I may not remember much about my childhood, but I do remember this: Third grade. Mrs. Cannon’s class. She’s reading Beverly Cleary’s Superfudge. Partway through, she stops and says, “OK. Anyone who still believes in Santa, step out into the hall.”
While I may not have had the vocabulary at the time, I was definitely thinking, “Um, what the fuck? Did this lady just basically say Santa’s not real and if any of you turd-brains still think he is, remove yourselves so I don’t have to carry that weight on my shoulders?” She did. She most certainly did.
Naturally, I stepped out into the hall, as one with zero popularity self-preservation skills does. I’d like to think it was due to my unwavering commitment to truth-telling and an inborn disdain for caving to peer pressure just to keep up appearances. Really, I was either too stunned to do anything but follow my naive feet, or knew something major was about to shatter my world and wanted to control how and when that happened. (Not on your watch, Mrs. Cannon!)
So, I spent a few awkward minutes of zero eye contact in the hallway with one — one! — other brave young soul unafraid to pledge their allegiance to a jolly fat man in a red suit who can somehow squeeze himself down millions of chimneys around the world in one night. And then I badgered my mum into telling me the truth on the ride home.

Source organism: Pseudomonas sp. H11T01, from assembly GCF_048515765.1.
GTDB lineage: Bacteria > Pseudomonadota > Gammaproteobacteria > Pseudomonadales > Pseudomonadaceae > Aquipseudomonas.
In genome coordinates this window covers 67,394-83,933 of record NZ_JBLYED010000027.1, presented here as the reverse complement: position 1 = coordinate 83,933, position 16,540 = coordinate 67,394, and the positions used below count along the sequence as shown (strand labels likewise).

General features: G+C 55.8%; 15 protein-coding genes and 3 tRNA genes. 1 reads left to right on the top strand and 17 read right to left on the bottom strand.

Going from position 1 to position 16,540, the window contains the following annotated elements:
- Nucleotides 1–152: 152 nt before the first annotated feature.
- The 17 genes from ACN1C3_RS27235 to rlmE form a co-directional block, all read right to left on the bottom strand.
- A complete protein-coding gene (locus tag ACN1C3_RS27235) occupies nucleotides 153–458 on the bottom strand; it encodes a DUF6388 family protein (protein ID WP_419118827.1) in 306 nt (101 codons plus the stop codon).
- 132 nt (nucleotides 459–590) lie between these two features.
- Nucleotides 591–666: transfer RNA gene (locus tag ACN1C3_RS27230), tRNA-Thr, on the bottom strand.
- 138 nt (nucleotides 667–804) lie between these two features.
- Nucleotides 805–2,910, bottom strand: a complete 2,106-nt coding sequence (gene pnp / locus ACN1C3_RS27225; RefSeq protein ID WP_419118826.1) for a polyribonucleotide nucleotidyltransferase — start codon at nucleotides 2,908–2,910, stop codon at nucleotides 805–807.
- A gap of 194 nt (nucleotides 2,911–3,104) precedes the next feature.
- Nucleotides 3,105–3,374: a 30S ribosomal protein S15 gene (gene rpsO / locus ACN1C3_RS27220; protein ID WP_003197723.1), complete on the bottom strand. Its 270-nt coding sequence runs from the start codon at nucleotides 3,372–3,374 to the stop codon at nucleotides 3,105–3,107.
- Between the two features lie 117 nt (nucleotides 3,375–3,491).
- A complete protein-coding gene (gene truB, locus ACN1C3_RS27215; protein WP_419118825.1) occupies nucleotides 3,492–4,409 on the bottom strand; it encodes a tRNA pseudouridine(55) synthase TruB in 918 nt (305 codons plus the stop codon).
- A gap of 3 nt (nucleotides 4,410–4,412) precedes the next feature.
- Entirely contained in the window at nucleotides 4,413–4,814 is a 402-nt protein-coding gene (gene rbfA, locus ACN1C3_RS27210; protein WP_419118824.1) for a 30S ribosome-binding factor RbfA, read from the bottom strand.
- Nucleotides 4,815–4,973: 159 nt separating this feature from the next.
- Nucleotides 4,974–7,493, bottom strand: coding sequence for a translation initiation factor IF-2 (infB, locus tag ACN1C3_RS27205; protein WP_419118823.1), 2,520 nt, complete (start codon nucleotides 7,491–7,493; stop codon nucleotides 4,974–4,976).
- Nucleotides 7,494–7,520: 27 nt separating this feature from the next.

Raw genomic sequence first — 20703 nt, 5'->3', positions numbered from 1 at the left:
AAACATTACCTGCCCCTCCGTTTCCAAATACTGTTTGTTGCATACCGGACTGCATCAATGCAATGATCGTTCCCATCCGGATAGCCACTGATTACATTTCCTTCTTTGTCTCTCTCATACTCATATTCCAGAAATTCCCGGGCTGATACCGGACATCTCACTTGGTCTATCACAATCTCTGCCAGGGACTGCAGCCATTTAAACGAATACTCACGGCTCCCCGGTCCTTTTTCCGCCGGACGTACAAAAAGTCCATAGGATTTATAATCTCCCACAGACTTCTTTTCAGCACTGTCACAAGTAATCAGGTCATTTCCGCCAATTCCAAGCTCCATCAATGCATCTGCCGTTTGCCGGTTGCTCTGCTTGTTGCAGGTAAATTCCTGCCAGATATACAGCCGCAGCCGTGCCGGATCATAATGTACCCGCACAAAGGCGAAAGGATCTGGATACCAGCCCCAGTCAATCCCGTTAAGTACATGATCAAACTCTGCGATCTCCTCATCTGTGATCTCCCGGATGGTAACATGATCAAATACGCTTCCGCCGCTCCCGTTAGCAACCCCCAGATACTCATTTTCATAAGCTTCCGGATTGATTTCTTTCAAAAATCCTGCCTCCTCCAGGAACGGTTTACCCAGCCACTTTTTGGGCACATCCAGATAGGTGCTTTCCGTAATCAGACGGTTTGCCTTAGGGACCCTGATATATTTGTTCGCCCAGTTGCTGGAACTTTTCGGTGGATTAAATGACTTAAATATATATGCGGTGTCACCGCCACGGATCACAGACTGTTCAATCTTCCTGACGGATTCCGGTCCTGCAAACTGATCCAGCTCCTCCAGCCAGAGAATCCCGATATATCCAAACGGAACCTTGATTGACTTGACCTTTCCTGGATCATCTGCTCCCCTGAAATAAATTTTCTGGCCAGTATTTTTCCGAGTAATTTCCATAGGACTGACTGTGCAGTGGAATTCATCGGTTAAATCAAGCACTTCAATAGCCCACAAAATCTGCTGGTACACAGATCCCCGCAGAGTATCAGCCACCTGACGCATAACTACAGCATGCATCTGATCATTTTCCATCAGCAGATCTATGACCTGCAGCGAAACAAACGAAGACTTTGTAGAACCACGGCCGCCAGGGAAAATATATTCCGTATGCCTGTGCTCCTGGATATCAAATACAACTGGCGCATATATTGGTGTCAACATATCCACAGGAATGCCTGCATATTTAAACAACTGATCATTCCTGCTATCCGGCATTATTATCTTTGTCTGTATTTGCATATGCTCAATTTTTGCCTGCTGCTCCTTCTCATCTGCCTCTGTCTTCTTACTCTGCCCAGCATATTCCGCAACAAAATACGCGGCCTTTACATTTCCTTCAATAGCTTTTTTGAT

I honestly can’t remember how she explained it, or how I took it. (My guess is: not well.) There are different schools of thought on Santa. Some parents never inculcate their kids with the myth, either because of the its roots in paganism, or because they don’t want to be party to a widespread societal lie. Others will assure even their questioning fifth graders that St. Nick is real, countering all the seeds of doubt planted by kids on the bus with, “Well, what do they know?”
Regardless of where you fall on the Santa spectrum, if your kids have ever been to a mall during the month of December, there will likely come a time when they’ll turn to you and ask, “Is that guy real?” And you will seize with roiling panic, look them in their innocent eyes and utter that classic parenting escape-hatch of a question — “Well, what do you think?” — before breaking down and admitting that ruddy, Marlboro and Irish Coffee-smelling dude whose lap you made them sit on for pictures was sus and you’ve been fleecing their delicate, formative psyche for years. But for a good reason!
Or maybe not. Maybe you’re more sanguine and prepared. Perhaps your parents explained it to you in a magical, spirit-of-the-season, non-traumatic way. Perhaps you were too young, or too old, for it to leave much of a mark.
Which begs the question this time of year: How — and when — is the best way to tell your kids the truth about Santa? Tell us your tips, tricks, heartwarming stories, or epic fails, and we’ll round them up in a future post — and hopefully help other parents better navigate the dilemma this Christmas season. (Or at least be assured that someone else did it worse.)